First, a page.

A place for the misfit

Conor Jameson marks the death of The Goshawk author T.H White. This year marks the 50th anniversary of the death of author T. H. White, probably best remembered by bird enthusiasts for his mini epic The Goshawk (1951), and by the general public for The Once and Future King, his Arthurian novels, and the blockbuster Disney and Broadway spin-offs that ensued. Like J. A. Baker, author of The Peregrine (1967), White’s work has inspired a number of prominent naturalists. It seems timely to remember the man, and reflect on his life and… Read More

An American Goshawk in Scotland

Conor Jameson has a mystery to share… It has some of the hallmarks of a Conan Doyle murder mystery, complete with period costume, a shooting, a body, a fairytale Victorian Highland setting, suspects, big city and small town locations, journeys in between, and – for good measure and Hollywood appeal – a strong American angle. In fact the central character is a ‘Yank’ – Accipiter gentilis atricapillus to be precise – the fabled Northern Goshawk. It’s spring 1869 and there is unrest in the British Empire – Canada, this time. The finishing… Read More

Rachel Carson Day

Conor Mark Jameson writes … f The RSPB holds its annual weekend for members at York University each spring during half-term. The students are away and the wildfowl own the campus. Members (and staff and volunteers present) are treated to a range of stimulating talks and activities, guaranteed to recharge the batteries, and remind us what multi-tentacled beast is this organisation, grappling with challenges on all sides. Most of all you leave York with the strong sense that there is hope yet for saving nature. This year I was lucky enough to… Read More

The happy denouement

Conor Mark Jameson completes the Cheerps blog trilogy. First thing in the morning I confronted the task of working out how to get Cheerps back in his rightful place. I got the ladder out and climbed up alongside the nest hole. From the side, I could see a sibling sparrow’s head poking out, yelling encouragement at no doubt frazzled parents. The head turned unsteadily on a scrawny neck, got me in focus, fell silent, and slowly – comically – retracted. Looking from the front of the crevice I could see it, as… Read More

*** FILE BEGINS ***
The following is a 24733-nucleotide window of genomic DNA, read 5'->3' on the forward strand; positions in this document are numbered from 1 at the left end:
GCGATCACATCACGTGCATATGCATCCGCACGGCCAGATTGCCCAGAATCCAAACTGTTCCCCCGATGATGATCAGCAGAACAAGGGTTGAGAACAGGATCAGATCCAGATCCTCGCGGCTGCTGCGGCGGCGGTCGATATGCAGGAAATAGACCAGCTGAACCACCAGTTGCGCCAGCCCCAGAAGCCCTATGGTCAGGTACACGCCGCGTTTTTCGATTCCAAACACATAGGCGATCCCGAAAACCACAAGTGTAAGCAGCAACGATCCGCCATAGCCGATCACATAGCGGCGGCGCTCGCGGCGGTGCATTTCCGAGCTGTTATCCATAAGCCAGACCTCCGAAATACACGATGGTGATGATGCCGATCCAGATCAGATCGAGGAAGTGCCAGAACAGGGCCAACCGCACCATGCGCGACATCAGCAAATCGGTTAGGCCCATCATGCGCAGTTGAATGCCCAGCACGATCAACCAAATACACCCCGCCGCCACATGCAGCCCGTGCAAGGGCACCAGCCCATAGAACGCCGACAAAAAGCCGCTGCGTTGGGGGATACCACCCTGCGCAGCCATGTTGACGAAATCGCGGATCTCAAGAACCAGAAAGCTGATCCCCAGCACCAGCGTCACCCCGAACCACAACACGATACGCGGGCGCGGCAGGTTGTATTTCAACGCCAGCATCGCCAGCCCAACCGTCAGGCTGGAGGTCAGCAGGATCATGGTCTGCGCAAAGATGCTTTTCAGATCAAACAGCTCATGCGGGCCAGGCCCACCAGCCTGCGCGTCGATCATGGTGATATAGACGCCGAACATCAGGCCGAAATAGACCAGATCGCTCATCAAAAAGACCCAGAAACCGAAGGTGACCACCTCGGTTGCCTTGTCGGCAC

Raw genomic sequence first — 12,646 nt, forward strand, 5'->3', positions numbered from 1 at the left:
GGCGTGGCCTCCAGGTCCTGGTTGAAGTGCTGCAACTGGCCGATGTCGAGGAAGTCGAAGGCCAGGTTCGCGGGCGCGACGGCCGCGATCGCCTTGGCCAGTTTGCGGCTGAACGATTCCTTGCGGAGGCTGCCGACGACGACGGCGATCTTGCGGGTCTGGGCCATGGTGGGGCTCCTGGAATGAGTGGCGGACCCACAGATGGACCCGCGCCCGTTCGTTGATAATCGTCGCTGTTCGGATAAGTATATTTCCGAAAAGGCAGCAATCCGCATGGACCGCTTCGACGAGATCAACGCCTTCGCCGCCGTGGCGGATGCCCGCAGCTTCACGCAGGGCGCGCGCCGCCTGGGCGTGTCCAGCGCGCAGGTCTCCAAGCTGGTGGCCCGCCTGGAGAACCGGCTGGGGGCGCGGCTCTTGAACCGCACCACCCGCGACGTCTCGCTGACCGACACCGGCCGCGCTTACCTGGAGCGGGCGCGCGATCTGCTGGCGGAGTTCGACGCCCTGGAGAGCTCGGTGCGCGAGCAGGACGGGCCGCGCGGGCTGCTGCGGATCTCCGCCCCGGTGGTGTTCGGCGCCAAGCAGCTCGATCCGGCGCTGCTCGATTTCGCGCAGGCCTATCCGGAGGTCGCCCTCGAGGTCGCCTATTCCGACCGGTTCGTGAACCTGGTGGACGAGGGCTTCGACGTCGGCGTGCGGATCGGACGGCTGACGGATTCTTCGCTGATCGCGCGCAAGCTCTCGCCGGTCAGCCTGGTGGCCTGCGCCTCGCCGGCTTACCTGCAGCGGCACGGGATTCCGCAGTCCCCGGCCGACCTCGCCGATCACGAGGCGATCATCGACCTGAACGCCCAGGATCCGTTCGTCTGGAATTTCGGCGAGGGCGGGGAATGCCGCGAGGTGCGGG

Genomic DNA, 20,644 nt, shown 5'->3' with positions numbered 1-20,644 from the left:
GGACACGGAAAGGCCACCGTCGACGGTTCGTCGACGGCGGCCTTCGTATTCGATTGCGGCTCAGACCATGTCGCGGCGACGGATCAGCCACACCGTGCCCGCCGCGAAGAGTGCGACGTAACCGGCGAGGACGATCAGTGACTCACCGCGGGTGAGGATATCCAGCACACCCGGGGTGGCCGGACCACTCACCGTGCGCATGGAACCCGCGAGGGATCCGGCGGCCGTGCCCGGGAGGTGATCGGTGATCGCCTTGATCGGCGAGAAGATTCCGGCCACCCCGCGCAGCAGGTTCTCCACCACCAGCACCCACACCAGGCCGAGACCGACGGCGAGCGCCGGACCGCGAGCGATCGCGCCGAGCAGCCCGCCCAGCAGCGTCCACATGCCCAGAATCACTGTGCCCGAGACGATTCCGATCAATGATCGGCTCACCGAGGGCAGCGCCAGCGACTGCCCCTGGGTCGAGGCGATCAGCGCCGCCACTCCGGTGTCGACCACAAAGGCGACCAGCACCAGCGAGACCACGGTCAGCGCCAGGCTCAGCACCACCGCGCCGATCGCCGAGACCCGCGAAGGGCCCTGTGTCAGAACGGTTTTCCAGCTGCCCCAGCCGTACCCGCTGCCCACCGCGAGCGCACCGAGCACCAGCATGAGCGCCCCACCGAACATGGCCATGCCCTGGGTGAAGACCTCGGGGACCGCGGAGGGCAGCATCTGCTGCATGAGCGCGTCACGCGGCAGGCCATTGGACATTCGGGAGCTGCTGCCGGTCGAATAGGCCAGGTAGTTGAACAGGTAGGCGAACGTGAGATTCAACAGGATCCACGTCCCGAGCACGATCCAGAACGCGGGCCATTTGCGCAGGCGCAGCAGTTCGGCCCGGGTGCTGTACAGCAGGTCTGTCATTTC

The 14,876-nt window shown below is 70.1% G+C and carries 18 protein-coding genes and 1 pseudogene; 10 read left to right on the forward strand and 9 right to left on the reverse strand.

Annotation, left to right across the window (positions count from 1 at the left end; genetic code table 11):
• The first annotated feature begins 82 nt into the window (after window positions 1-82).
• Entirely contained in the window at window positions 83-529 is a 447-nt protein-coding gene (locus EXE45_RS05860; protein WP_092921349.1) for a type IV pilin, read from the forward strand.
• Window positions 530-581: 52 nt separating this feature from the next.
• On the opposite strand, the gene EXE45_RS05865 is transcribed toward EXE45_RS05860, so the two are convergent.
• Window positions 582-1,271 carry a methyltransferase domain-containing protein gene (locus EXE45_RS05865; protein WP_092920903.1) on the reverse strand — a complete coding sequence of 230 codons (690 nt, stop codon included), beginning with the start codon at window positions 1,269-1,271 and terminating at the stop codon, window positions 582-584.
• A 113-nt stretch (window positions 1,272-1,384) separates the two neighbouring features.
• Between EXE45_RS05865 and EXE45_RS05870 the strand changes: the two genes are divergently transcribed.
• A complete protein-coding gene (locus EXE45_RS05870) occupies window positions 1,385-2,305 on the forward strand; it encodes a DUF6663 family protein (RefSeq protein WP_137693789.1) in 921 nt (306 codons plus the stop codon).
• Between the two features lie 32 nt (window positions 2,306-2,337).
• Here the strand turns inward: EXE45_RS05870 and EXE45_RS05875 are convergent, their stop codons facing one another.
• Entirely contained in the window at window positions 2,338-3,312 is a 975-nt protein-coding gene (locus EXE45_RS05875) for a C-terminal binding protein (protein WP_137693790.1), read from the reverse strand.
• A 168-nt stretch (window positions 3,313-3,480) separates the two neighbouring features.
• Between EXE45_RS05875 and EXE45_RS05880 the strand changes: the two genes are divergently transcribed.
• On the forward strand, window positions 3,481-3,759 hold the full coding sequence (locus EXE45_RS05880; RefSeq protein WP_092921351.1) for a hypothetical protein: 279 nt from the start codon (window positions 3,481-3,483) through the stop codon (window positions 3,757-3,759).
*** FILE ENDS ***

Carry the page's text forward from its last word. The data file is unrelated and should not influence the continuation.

Bringing up baby – part 2

After yesterday’s cliffhanger, Conor Mark Jameson takes up the tale of Cheerrps… My foundling sparrow looks surprisingly under-developed, semi-naked, perhaps a week old and only half way to fledging, with bare patches of skin and rudimentary feathers beginning to show. Nidifugous, they call it. Its bulbous eyes are partially open, glinting between crescent lids. To rescue it from the airing cupboard I had to remove my watch and squeeze my hand through a narrow gap, using a screwdriver to manoeuvre the chick into a place from which I could pluck it, as… Read More

Bringing up baby

Guest blogger Conor Mark Jameson answers the cheerrp of nature… If you find a fledgling bird, you should leave it alone. That’s probably the most important thing to remember from what I’m about to relate. And yes I know you probably know it already, and have done ever since you first developed an interest in birds. I need to stress this point because each spring and summer the RSPB’s wildlife advisors field around 10,000 enquiries from people who have found – or, in many cases, ‘rescued’ – a ‘baby bird’. Picking it… Read More

Buzzard love

Prize-winning writer and guest blogger, Conor Mark Jameson, author of Silent Spring Revisited, tells us what buzzards mean to him. I was dismayed this week to hear of the Government’ plan to destroy buzzard nests as part of a trial to see if shooting interests can rear more pheasants to shoot. I find this entirely bizarre. The piece below is from my forthcoming book Looking for the Goshawk, which is a search for the reason why wild birds and proximity to true wildness are integral to our well-being. Soaring spirits The buzzard has a… Read More